A Solar Farm in My Backyard? Resident Perspectives of Utility-Scale Solar In Eastern North Carolina
The power of the sun is recognized throughout history as one of the significant natural resources we can use here on Earth. Only recently, however, have we as humans managed to convert this resource into usable electricity. The solar energy industry blossomed over the past half-century and continues to be a popular alternative to conventional energy sources in many parts of the world. Areas that receive abundant and consistent sunlight are most common for solar panel installation, and people who live in the regions that receive this sunlight can take advantage of rooftop solar panels. Larger companies invest in utility-scale solar energy production facilities, which often cover many acres and can produce many times the electricity that smaller, rooftop panels can. In this case, some companies may lease land in rural, sparsely populated areas to construct utility-scale solar facilities; these are known as solar farms. This solar farm development has taken hold in North Carolina, particularly in the Eastern part of the state which is historically rural and maintains low land costs. While sparsely populated in comparison with the rest of the state, solar farm development in eastern North Carolina results in some facilities constructed adjacent to homes and neighborhoods. This mixed methods study addresses the factors affecting the perspectives of the people who live next to solar farms, encompassing the following questions, "Are there different aspects that affect resident satisfaction regarding solar farms? If so, to what extent can these different aspects explain variations in satisfaction?", "Are there variations in satisfaction for residents among differing geographic settings, e.g. neighborhoods adjacent to the solar farms or distanced from the solar farms?" and "How can insight from both the utility and planning sectors, combined with knowledge gained from residents, fill gaps in communication and policy writing in regard to solar farms?" Door-to-door surveys and stakeholder interview methods collected responses from 82 individuals (70 from the questionnaire surveys and 12 from the interviews) in several study sites in Eastern North Carolina (four survey sites). These responses were analyzed: open-ended answer input, descriptive statistical analysis, factor analysis, and linear regression analysis. Data analysis involved both qualitative and quantitative analysis. Results showed that overall, residents felt positively regarding the solar farms near their neighborhoods, though there were some concerns. The most consistent and significant factor affecting opinions on the solar farms was Perceived benefits of the solar farm. In all regression models, the effect size of this factor was significant with regression coefficients ranging from .46 to .74. When residents highly value the benefits of solar farms, their satisfaction with living near a solar farm as a result would increase more than any other factors considered. For the neighborhoods that are farther away but still within a one-mile radius, Appeal of the solar farm turned out to be the most significant factor, followed by Income, Perceived benefits of the solar farm, and Education, all with standardized regression coefficients greater than .40. For the neighborhoods that are adjacent to the solar farm, Perceived benefits of the solar farm was the only significant factor. The strength of this factor was the greatest among all three models. Interestingly, Concerns in regard to the solar farm was not significant in any model, which indicates residents' satisfaction with the solar farm has no significant associaton with negative concerns. Interviews with 12 stakeholders in both utility and planning sectors gave understanding to the planning, incorporation and operation process in regard to the solar farms. These individuals noted that while solar energy is developing rapidly in North Carolina, there is not much information given about the farms themselves. This information is difficult to obtain by residents, who raised questions about where the generated electricity goes and who owns each solar farm, which in some cases is less than 200 feet from their home. With the data gained from these interviews, I was able to identify where the holes in information sharing exist and how the planning process may be bettered in the future. Findings from this study lend insight into what shapes opinions of these solar facilities in residential areas in eastern North Carolina. While there were some serious concerns expressed, they did not diminish the general satisfactory opinions of the solar farms. This study also revealed background planning processes and showed where there are gaps between the local governments, solar development companies and residents. Given the most consistent concern about information dissemination, rural planning policies may be drawn for more transparent communication and more readily available information about the solar farms between the private companies, local governments, and the general populace. Overall, the perceived benefits of the solar farms being the most significant factor is a good indicator that they are generally well-received in this area.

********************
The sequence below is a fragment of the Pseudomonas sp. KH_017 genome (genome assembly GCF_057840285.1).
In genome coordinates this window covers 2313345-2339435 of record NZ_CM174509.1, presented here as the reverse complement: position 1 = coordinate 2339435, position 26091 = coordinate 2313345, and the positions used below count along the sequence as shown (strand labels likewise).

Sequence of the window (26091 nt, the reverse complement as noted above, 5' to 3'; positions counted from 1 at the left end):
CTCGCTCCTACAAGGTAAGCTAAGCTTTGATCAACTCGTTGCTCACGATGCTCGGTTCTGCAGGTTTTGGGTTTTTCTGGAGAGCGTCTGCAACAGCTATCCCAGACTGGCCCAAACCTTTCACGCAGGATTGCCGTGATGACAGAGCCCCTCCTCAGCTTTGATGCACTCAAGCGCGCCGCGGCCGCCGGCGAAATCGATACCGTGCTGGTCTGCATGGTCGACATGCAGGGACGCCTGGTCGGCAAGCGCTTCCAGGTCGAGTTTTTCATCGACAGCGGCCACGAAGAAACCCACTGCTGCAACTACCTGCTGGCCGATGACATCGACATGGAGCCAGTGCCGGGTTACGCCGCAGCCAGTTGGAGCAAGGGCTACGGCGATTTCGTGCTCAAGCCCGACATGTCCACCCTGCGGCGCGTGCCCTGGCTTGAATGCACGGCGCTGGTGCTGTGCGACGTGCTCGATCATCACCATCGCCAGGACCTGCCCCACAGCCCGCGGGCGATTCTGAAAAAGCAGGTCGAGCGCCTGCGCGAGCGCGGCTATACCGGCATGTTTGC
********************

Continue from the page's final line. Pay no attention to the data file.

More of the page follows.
Dickerson, Zachary. (July 2018). A Solar Farm in My Backyard? Resident Perspectives of Utility-Scale Solar In Eastern North Carolina (Master's Thesis, East Carolina University). Retrieved from the Scholarship. (http://hdl.handle.net/10342/6971.)
Dickerson, Zachary. A Solar Farm in My Backyard? Resident Perspectives of Utility-Scale Solar In Eastern North Carolina. Master's Thesis. East Carolina University, July 2018. The Scholarship. http://hdl.handle.net/10342/6971. May 12, 2021.
Dickerson, Zachary, “A Solar Farm in My Backyard? Resident Perspectives of Utility-Scale Solar In Eastern North Carolina” (Master's Thesis., East Carolina University, July 2018).
Dickerson, Zachary. A Solar Farm in My Backyard? Resident Perspectives of Utility-Scale Solar In Eastern North Carolina [Master's Thesis]. Greenville, NC: East Carolina University; July 2018.
East Carolina University